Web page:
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The case for Kovalainen at Ferrari

With so many options being considered to replace Massa -if his seat becomes available- the buzz around the possible scenarios keeps mounting. Let's take a look at the former, Renault, McLaren and current Caterham driver.
Tuesday, August 21, 2012

August 20th, 2012 (F1plus / Rob Myers).- Probably the most talked about of the potential driver moves come the end of the season is Felipe Massa’s expected departure from Ferrari. Despite Massa’s recent improvement, it seems unlikely that the Brazilian will stay at the Scuderia beyond the end of his current contract, which expires at the end of 2012.

Given that Massa’s departure has yet to be confirmed – team boss Stefano Domenicali recently said that Massa “knows that he has in front of him some very important races”, perhaps indicating that there’s a chance that he might be retained – the question of which driver might replace him as Fernando Alonso’s team-mate in 2013 cannot yet be answered. That hasn’t stopped the speculation, though, with various drivers having been linked to a Ferrari drive in 2013, including Mark Webber, Jenson Button, Kimi Raikkonen and Sergio Perez. Also linked recently with the Ferrari drive has been Heikki Kovalainen. Here’s why I think that the Caterham driver might be the perfect solution for Ferrari.

One important factor is that Kovalainen is available, with his contract at Caterham coming to an end at around the same time as Massa’s at Ferrari. Kovalainen said, when asked about his future last month “I think everyone knows my contract is coming to an end at Caterham but I haven’t spoken to my current team and I haven’t spoken to any other teams yet”. That’s certainly not a clear statement of intent from the Finn, but until a decision is made and a contract signed you wouldn’t really expect one.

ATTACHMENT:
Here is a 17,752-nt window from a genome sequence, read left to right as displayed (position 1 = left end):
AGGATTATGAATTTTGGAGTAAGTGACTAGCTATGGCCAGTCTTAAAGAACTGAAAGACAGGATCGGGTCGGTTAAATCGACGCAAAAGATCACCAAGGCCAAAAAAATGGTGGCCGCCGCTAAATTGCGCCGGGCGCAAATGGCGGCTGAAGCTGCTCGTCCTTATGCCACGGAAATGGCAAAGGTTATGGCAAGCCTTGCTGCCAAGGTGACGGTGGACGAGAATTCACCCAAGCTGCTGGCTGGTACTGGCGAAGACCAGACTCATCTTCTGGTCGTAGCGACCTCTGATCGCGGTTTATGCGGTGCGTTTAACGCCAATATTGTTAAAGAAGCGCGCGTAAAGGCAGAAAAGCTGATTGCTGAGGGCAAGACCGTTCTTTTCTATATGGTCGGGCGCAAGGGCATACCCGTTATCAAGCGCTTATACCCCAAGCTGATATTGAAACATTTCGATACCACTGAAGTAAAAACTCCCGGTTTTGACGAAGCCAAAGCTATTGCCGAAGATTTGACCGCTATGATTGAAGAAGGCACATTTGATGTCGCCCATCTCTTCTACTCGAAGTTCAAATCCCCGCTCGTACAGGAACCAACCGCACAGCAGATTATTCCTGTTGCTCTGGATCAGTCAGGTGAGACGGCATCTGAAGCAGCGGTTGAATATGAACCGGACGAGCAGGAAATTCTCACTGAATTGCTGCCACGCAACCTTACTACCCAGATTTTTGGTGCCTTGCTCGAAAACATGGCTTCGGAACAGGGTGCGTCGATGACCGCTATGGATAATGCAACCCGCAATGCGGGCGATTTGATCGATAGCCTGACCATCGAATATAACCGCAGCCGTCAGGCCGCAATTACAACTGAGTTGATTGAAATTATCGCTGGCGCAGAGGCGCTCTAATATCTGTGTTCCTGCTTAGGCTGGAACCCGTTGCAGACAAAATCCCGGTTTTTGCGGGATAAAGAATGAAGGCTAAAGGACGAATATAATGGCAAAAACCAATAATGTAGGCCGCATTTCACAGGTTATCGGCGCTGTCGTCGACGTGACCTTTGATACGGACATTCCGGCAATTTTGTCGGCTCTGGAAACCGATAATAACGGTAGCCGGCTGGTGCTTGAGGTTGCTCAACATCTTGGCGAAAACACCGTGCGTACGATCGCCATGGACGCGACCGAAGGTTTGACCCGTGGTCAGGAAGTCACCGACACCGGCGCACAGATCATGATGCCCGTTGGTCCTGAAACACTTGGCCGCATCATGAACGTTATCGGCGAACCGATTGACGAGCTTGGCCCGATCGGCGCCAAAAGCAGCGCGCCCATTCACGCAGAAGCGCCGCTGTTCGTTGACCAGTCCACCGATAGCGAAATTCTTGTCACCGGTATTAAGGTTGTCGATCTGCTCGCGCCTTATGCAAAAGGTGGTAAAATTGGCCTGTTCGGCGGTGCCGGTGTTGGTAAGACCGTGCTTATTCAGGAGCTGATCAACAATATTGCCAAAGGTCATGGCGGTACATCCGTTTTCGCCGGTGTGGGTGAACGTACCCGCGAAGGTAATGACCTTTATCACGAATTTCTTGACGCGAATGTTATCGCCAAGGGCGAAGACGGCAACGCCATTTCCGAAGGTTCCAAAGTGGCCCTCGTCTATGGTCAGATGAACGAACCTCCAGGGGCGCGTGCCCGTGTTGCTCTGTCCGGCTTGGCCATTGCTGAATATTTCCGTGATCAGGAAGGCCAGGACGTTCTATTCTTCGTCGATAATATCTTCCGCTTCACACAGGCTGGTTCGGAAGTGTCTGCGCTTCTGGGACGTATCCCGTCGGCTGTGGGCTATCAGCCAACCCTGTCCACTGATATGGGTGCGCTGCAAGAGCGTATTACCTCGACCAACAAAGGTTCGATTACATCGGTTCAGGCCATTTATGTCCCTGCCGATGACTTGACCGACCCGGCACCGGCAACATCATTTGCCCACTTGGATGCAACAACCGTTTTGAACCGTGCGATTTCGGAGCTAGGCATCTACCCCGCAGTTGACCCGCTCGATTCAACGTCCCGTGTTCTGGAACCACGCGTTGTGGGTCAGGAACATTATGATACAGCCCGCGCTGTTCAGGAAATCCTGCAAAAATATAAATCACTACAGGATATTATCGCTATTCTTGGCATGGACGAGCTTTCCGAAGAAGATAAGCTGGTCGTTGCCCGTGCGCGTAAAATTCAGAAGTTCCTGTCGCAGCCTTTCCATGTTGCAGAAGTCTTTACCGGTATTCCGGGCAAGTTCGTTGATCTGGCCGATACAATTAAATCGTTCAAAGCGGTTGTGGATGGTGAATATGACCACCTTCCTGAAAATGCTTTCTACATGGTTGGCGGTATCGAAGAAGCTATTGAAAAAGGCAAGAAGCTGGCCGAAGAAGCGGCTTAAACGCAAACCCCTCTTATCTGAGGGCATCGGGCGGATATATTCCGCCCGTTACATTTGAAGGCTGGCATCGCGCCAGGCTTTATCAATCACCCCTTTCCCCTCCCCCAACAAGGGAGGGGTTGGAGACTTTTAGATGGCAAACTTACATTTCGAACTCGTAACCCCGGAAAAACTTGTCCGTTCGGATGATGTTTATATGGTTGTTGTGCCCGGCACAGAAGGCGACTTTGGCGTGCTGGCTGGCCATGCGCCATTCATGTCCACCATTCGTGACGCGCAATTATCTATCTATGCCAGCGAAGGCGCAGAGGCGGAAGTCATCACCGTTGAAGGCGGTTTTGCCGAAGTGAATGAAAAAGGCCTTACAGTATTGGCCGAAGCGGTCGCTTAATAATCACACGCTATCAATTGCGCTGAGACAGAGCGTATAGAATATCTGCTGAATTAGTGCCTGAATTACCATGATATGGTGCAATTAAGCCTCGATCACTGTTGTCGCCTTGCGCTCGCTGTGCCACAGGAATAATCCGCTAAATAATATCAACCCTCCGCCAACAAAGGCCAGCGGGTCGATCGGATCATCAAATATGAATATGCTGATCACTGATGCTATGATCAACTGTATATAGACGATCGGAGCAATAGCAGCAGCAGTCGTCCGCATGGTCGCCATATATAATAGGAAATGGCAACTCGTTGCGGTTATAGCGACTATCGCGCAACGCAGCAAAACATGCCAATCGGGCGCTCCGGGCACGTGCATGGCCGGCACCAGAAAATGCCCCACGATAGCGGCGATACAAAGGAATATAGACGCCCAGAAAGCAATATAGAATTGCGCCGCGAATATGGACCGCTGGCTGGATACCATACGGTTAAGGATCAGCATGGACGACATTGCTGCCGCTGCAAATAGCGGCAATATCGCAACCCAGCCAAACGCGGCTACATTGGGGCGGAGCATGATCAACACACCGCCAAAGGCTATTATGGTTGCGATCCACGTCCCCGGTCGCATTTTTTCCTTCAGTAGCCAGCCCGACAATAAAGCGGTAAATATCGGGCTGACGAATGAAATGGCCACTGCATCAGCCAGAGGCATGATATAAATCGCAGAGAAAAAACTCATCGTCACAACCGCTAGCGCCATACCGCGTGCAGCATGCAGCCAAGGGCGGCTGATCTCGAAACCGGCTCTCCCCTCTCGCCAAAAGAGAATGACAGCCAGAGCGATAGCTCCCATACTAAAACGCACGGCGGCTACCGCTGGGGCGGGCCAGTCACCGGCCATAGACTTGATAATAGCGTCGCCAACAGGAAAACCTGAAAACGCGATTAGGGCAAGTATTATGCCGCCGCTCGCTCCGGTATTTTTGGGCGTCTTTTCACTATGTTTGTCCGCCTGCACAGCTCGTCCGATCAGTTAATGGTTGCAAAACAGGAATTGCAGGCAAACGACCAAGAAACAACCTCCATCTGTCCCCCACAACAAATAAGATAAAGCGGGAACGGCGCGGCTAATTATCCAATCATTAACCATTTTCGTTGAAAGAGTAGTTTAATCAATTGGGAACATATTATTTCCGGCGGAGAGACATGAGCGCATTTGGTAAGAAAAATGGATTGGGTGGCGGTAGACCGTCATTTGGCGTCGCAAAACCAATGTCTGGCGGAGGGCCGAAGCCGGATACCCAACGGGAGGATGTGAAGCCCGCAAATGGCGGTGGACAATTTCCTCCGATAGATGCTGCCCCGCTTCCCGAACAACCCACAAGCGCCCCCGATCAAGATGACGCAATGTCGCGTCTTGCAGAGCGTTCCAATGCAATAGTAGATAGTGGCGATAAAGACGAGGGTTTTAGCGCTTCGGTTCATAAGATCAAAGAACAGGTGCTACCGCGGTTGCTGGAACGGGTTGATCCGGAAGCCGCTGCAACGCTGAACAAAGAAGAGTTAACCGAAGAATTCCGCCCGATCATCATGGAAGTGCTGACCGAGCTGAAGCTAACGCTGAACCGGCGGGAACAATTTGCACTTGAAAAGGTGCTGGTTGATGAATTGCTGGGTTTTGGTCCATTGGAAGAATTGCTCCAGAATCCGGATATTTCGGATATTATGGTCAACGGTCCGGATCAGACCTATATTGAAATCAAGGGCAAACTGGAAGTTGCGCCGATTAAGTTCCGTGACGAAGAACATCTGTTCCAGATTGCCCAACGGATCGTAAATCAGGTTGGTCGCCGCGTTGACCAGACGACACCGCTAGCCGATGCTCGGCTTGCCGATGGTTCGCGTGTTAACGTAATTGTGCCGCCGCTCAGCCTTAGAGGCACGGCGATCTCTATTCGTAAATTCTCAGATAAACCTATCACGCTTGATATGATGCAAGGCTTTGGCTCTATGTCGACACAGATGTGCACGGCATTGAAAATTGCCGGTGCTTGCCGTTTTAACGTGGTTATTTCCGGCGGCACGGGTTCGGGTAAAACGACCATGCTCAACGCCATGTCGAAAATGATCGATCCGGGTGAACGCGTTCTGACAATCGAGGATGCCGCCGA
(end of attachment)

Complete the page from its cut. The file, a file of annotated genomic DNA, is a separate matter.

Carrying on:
The contract situation does, of course, mean that Ferrari wouldn’t need to buy Kovalainen out of his contract, but the same could be said of many of the other drivers that have been linked with the Ferrari hot seat. More importantly, though, Kovalainen is the only driver out of the many linked with Massa’s drive that is not currently driving a car that’s capable of winning races. Having driven around at the back of the grid for three years with Caterham (in its various guises), Kovalainen would presumably jump at the chance of driving for one of Formula 1’s top teams. Race wins wouldn’t be guaranteed, but fighting for podiums would be, as would scoring points on a regular basis; something that Caterham have been unable to achieve after three years in the sport.

I think that it’s fair to say that the lure of Ferrari itself is a pretty big draw for any Formula 1 driver, but for a driver in Kovalainen’s position the motivation to join a top team must be particularly strong. This is a plus for Ferrari who will certainly want a motivated team-mate for Alonso, someone with the desire and ability to compete at the front and score points regularly, something that Felipe Massa has been failing to do in recent seasons.

Massa's seat a Ferrari is still not available. 

Ferrari can also be confident that Kovalainen has what it takes to drive for a top Formula 1 team. Kovalainen is now 30 years of age and has spent six seasons racing in F1. Although, as I’ve already mentioned, the most recent three of those years has been spent at the back of the grid with Caterham, 2007-2009 were spent at two of the sports front running teams; Renault (now Lotus) in 2007 and McLaren from 2008-2009.

So, in Kovalainen, we have an experienced Formula 1 driver who has already driven for two of the sport’s top teams. If that’s not reason enough for the Finn to be of interest to Ferrari, Kovalainen also has a Formula 1 victory to his name, having taken the chequered flag at the 2008 Hungarian grand prix, in doing so becoming the 100th Formula 1 race winner.

Despite all of these points in Kovalainen’s favour, I don’t think that these would necessarily be enough to land him the drive with Ferrari without one crucial final factor. So what is the vital missing ingredient? Kovalainen also has experience of being the ‘number two’ driver – having spent two years in just such a role at McLaren, alongside Lewis Hamilton – and I suspect that he would be happy enough to play this role again at Ferrari.